Is that enough money?
No. But I took it in a heartbeat. I wanted $5M, which even at that falls short of addressing the scope of the problem. It breaks my heart knowing there are kids in Arizona that are being tortured, raped and abused and the investigators don’t have the manpower to rescue these children when in some cases it’s literally the click of a mouse and subpoena away from doing so. Since I introduced the legislation until the bill was signed, the Arizona Internet Crimes Against Children task force rescued 16 children. That was in three months with four guys. Think what would happen if they had a fully staffed taskforce?
But we can’t stop there. We also need to focus on helping to restore the victims to wholeness. I think it’s possible. That’s why I serve on the Childhelp board. They do such great work with helping these kids who may have been abused their whole lives and never been loved before. And there are people out there like Dan Allender who give seminars and authored The Wounded Heart that helps to restore children who are victims of sex abuse.
What are your priorities for next session?
We talked a little bit about education and I would like to go back to that. There is much discussion on whether we are getting our money’s worth out of our education system. If we are paying more, then we should have higher test scores right? Sure, but I am not a big believer that assessments are the end-all, be-all of student learning. For instance, in my classroom, my students do oral finals because I know if they can verbally answer my questions and follow up questions, then they know the material. With fill-in-the-blank or bubble tests, students lose the information the next week. Few students like to write essays and they’re harder to grade as the teacher, but it’s more worthwhile for the student.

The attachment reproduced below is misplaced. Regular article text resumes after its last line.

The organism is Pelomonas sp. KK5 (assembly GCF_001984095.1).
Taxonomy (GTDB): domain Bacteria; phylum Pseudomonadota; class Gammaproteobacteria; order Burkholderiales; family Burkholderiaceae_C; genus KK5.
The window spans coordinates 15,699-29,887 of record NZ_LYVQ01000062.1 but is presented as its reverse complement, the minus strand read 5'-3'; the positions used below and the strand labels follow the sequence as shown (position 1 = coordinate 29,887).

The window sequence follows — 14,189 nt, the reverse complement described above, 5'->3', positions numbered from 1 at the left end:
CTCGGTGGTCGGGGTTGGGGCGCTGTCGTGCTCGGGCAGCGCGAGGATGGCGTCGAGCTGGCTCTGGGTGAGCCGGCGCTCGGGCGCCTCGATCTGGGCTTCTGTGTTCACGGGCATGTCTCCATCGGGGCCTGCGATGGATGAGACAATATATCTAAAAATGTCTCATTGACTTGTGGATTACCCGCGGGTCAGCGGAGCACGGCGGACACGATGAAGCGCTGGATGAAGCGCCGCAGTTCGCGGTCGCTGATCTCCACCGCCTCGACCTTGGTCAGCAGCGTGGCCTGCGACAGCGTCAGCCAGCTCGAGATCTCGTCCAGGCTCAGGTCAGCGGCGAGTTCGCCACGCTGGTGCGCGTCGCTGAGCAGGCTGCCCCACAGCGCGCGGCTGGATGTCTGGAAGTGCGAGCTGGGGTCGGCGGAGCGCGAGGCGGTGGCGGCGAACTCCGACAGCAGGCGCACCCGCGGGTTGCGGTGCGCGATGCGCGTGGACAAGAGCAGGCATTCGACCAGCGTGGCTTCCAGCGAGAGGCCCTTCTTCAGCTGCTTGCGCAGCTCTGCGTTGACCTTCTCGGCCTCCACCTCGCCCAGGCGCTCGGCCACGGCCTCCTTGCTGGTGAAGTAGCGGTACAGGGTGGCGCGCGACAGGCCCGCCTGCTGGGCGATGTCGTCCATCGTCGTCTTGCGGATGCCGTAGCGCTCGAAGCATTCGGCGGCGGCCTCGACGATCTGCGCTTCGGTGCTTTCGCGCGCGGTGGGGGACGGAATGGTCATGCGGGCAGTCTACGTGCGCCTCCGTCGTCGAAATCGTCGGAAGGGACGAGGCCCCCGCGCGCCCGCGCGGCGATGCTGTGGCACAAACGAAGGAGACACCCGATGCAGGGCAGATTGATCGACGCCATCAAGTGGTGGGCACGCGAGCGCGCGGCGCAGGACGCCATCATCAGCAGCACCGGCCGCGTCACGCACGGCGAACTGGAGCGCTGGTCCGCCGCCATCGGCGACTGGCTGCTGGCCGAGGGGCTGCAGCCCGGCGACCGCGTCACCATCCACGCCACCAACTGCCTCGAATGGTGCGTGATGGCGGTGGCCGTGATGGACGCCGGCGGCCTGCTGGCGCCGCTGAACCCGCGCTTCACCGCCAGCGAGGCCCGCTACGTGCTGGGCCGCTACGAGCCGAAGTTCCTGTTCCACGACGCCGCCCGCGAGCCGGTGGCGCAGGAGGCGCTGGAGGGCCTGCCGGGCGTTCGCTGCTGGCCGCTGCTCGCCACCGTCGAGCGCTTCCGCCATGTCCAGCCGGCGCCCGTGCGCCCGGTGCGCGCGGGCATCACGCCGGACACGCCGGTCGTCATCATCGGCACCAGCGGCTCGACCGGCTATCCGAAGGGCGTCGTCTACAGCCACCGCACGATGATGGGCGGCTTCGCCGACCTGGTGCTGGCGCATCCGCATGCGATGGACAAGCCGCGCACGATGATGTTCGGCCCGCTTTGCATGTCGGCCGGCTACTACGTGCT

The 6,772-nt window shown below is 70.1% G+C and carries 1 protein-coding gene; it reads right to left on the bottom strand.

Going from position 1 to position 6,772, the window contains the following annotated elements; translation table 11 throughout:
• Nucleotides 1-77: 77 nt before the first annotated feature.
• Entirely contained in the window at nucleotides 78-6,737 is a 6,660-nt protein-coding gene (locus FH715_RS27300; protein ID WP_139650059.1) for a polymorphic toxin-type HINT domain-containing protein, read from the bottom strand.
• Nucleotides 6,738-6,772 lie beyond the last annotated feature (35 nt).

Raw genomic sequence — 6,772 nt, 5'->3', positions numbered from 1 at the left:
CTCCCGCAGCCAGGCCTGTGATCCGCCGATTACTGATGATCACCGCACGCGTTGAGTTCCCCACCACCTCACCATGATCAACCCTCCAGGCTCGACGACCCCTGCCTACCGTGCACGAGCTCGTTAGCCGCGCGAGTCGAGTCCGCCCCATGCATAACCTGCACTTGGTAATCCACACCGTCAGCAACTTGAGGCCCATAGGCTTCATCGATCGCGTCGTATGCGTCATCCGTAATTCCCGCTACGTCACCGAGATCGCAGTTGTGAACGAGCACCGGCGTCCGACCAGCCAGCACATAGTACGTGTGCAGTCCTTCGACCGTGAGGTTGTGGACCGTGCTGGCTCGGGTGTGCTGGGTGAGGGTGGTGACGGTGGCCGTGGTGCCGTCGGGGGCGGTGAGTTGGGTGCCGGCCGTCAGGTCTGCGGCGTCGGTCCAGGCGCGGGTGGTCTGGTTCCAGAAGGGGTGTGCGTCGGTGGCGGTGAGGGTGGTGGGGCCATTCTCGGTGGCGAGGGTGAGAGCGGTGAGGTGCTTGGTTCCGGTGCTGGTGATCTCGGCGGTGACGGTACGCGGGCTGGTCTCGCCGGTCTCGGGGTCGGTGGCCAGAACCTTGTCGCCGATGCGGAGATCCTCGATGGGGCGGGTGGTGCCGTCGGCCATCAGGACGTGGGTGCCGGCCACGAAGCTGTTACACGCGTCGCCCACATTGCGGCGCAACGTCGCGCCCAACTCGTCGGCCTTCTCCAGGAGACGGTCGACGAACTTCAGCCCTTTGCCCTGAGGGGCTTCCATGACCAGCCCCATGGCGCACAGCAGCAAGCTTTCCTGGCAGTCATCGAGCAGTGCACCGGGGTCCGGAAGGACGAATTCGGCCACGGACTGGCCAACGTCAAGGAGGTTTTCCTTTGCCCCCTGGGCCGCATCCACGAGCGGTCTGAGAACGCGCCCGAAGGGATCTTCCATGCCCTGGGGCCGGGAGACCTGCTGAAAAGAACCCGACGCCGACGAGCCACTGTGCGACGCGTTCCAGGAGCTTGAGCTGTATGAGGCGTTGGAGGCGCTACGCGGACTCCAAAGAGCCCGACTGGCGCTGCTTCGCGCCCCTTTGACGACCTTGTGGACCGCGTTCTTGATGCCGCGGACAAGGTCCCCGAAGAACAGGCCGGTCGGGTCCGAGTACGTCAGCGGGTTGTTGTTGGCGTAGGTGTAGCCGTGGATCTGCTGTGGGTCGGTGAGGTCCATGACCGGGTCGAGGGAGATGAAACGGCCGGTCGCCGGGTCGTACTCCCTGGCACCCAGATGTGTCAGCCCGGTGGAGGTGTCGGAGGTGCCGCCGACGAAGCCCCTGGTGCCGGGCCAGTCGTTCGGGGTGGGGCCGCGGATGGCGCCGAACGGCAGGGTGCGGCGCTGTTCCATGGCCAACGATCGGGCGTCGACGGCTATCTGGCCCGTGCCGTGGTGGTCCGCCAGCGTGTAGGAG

So I’ll be running a menu of assessments bill that I ran last year. It would allow schools to choose a nationally recognized criterion or norm referenced assessment approved by the State Board of Education that is more in line with the school’s curriculum – not solely the common core aligned curriculum. Besides, I don’t think we’ll miss much as a state in ditching the Common Core test, what Arizona now calls AZ Merit. I care about if my students are actually learning, rather than about comparing my student’s scores on a one-time test with those of students across the street or in another state or country.